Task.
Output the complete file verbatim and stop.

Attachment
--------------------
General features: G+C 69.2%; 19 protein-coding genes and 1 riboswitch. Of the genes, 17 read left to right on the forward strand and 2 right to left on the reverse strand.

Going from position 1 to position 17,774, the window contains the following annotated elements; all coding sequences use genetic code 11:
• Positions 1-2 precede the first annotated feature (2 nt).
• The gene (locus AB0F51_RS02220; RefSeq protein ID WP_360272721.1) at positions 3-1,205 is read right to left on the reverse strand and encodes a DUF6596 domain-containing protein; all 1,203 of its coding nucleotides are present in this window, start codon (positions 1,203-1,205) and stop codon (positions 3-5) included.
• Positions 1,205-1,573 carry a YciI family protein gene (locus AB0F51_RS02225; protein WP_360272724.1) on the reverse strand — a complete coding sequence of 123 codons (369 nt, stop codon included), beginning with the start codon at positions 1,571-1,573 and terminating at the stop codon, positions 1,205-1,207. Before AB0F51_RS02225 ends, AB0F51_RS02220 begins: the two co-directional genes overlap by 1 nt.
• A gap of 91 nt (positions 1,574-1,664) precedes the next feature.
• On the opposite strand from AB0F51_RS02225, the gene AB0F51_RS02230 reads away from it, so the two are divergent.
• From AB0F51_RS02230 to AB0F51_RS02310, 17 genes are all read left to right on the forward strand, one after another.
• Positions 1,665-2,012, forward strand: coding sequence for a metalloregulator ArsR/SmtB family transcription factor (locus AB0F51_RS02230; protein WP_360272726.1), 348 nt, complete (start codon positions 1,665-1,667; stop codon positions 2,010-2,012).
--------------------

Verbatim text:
General features: G+C 69.2%; 19 protein-coding genes and 1 riboswitch. Of the genes, 17 read left to right on the forward strand and 2 right to left on the reverse strand.

Going from position 1 to position 17,774, the window contains the following annotated elements; all coding sequences use genetic code 11:
• Positions 1-2 precede the first annotated feature (2 nt).
• The gene (locus AB0F51_RS02220; RefSeq protein ID WP_360272721.1) at positions 3-1,205 is read right to left on the reverse strand and encodes a DUF6596 domain-containing protein; all 1,203 of its coding nucleotides are present in this window, start codon (positions 1,203-1,205) and stop codon (positions 3-5) included.
• Positions 1,205-1,573 carry a YciI family protein gene (locus AB0F51_RS02225; protein WP_360272724.1) on the reverse strand — a complete coding sequence of 123 codons (369 nt, stop codon included), beginning with the start codon at positions 1,571-1,573 and terminating at the stop codon, positions 1,205-1,207. Before AB0F51_RS02225 ends, AB0F51_RS02220 begins: the two co-directional genes overlap by 1 nt.
• A gap of 91 nt (positions 1,574-1,664) precedes the next feature.
• On the opposite strand from AB0F51_RS02225, the gene AB0F51_RS02230 reads away from it, so the two are divergent.
• From AB0F51_RS02230 to AB0F51_RS02310, 17 genes are all read left to right on the forward strand, one after another.
• Positions 1,665-2,012, forward strand: coding sequence for a metalloregulator ArsR/SmtB family transcription factor (locus AB0F51_RS02230; protein WP_360272726.1), 348 nt, complete (start codon positions 1,665-1,667; stop codon positions 2,010-2,012).